The LAM assay provided evaluable results in all 200 participants, with no indeterminate or invalid results. The LAM assay had very poor sensitivity and adequate specificity for active TB diagnosis, as determined by positivity on LJ and BACTEC culture. When positivity on either LJ or BACTEC was considered (Table 3), LAM sensitivity was 17.8% (95%CI 8.5–32.6), with a specificity of 87.7% (95%CI 81.3–92.3), providing a positive predictive value (PPV) of 29.6% (95%CI 14.5–50.3) and a negative predictive value (NPV) of 78.6% (95% CI 71.6–84.3). When positivity on both LJ and BACTEC was considered (data not shown), sensitivity was 5.8% (95%CI 12.5–44.9), with a specificity of 88.8% (95%CI 82.7–92.9), providing a PPV of 29.6% (95%CI 14.5–50.3) and an NPV of 86.7% (95%CI 80.5–91.2).

Table 3
Diagnostic accuracy of LAM as compared to L J or BACTEC culture*

Final clinical diagnosis was determined for all patients. Patients were grouped into two groups: definite (culture-positive), probable (smear-positive with response to treatment) and possible TB (response to treatment), as compared to all others, including patients who had firm alternative diagnoses, those who did not receive empirical treatment, and those who did not return for follow up. When compared to this binary definition of clinical diagnosis, LAM sensitivity was 20.0% (95%CI 1.05–70.1), with a specificity of 83.3% (95%CI 50.9–97.0), providing a PPV of 33.3% (95%CI 1.77–87.5) and an NPV of 71.4% (95%CI 42.0–90.4; Table 4).

Table 4
Diagnostic accuracy of LAM as compared to clinical diagnosis*

The proportion of LAM positives was not different between those patients who did not return for follow-up and those patients classified as ‘not TB or not treated’ (results not shown, χ2 P = 0.186).

When data from HIV-infected individuals were analysed separately, LAM performance was not different (Table 5; sensitivity 20.0%, 95%CI 1.05–70.1; specificity 83.3%, 95%CI 50.9–97.0; PPV 33.3%, 95%CI 1.77–87.5; NPV 71.4%, 95%CI 42.0–90.4, as compared to positivity on LJ or BACTEC), although accuracy estimates were imprecise because of the smaller numbers of participants.

Table 5
Diagnostic accuracy of LAM as compared to LJ or BACTEC among HIV-infected individuals*

Among 45 patients who were smear-positive, LAM was slightly more sensitive than the overall population (sensitivity 23.0%, 95%CI 9.8–44.0; specificity 84.2%, 95%CI 59.5–95.8; PPV 66.6%, 95%CI 30.9–90.0; NPV 44.4%, 95%CI 28.3–61.7). Among 155 patients who were smear-negative, performance was similar to the overall population (sensitivity 25.0%, 95%CI 4.45–64.0; specificity 89.1%, 95%CI 82.6–93.4; PPV 11.1%, 95%CI 1.94–3.60; NPV 95.6%, 95%CI 90.2–98.2; data not shown).

LAM results were analysed using a receiver operating characteristic (ROC) curve to assess the global performance (Figure 2). The area under the curve was 0.508 (95%CI 0.407–0.610), suggesting poor overall diagnostic performance as compared to positivity on LJ or BACTEC. This would suggest that there is no optimal LAM cut-off value where sensitivity and specificity are optimised.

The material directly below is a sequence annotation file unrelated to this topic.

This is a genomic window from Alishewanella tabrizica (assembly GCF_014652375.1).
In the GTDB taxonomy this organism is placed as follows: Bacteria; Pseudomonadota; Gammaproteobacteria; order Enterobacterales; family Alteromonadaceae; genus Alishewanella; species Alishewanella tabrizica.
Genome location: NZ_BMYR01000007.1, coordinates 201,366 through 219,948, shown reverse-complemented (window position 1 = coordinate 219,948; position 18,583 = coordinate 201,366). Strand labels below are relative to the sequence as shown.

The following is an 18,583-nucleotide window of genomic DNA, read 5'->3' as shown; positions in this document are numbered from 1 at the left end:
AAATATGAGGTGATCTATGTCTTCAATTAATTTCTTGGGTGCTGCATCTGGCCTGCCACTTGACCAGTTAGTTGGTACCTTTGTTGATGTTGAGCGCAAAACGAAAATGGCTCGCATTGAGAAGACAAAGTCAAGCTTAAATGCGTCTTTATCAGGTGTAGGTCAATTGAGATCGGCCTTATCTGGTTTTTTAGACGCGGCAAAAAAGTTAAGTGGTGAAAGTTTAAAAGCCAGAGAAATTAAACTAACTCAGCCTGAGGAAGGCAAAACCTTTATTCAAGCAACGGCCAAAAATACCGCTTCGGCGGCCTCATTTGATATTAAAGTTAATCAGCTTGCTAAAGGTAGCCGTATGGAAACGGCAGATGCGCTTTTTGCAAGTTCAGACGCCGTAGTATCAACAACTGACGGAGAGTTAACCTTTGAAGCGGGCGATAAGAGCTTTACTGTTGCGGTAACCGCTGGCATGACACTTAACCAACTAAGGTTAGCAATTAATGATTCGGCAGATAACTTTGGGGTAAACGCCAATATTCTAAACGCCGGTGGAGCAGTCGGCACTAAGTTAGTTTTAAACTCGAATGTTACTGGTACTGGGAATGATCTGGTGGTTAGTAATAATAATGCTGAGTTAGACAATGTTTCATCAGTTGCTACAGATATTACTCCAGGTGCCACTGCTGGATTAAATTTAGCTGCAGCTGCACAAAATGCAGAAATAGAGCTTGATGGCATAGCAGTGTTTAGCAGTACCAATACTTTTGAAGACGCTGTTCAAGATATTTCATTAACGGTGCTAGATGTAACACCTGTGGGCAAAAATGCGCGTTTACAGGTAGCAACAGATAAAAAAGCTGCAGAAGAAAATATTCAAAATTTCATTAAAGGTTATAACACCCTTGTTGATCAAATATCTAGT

Figure 2
Receiver operating characteristic (ROC) curve of LAM diagnostic performance with positivity on LJ or BACTEC as the reference standard. LAM = lipoarabinomannan; LJ = Löwenstein-Jensen.


Although early data on urinary LAM were positive, our data suggest that urinary LAM antigen detection does not have adequate sensitivity to be used for the detection of active TB. However, urine LAM does have a reasonably high NPV, suggesting that a negative result could be used as evidence against active TB. Our study did not demonstrate a significant impact of HIV status on urine LAM performance, but it lacked power to assess this subgroup.

A prospective evaluation of the same commercial detection system for LAM in urine was performed in Tanzania among 231 pulmonary TB suspects (69% HIV-positive) and 103 healthy volunteers;16 132 (57.1% of total suspects) were sputum culture-positive, and were compared to healthy volunteers. Sensitivity was 80.3%, with 99.0% specificity. HIV infection had no effect on sensitivity. Patients with strongly positive sputum smears had higher LAM concentrations.

A second clinical evaluation was undertaken in 2005 (unpublished data from Chemogen).20 Among 600 TB suspects (53% HIV-positive), 78 were AFB smear-positive (13.0%); of these, 53 were LAM-positive (69.0% sensitivity compared to AFB smear), while 226 healthy volunteers gave two false-positive LAM results (specificity 99.1%).

These evaluations have used healthy volunteers instead of culture-negative TB suspects to define specificity, a weakness in study design, as healthy volunteers are not the group the test is designed to be used on. This may have biased the results towards a higher specificity.

A recent abstract demonstrated low sensitivity of LAM (28–44%), but higher sensitivity among HIV-infected patients than HIV-negatives.27 These evaluations have been performed in high HIV prevalence areas, which are unique to Africa. The manufacturer clearly recommends that the test be used only among HIV-infected patients.20 It is conceivable that HIV-infected patients may excrete greater amounts of mycobacterial antigens in urine.

Our study is the first to evaluate LAM technology in a TB-endemic country with low HIV prevalence. We evaluated the Chemogen version of the LAM assay, and not the more recent ClearView kit, which was not available at the time of our study. Our data show poor diagnostic performance. Urine-based TB diagnosis is attractive, and further work is needed to improve the LAM assay. The use of larger volumes of urine, alternative methods of extraction that avoid high temperatures, and stabilising agents that can be added to urine at the time of collection, may improve sensitivity. It is also important to evaluate other urine antigens that may have diagnostic accuracy.


The study was funded by the McGill India Strategic Research Initiative (MISRI), and in part by the Canadian Institutes of Health Research (CIHR grant MOP-89918). MP is supported by a CIHR New Investigator Award.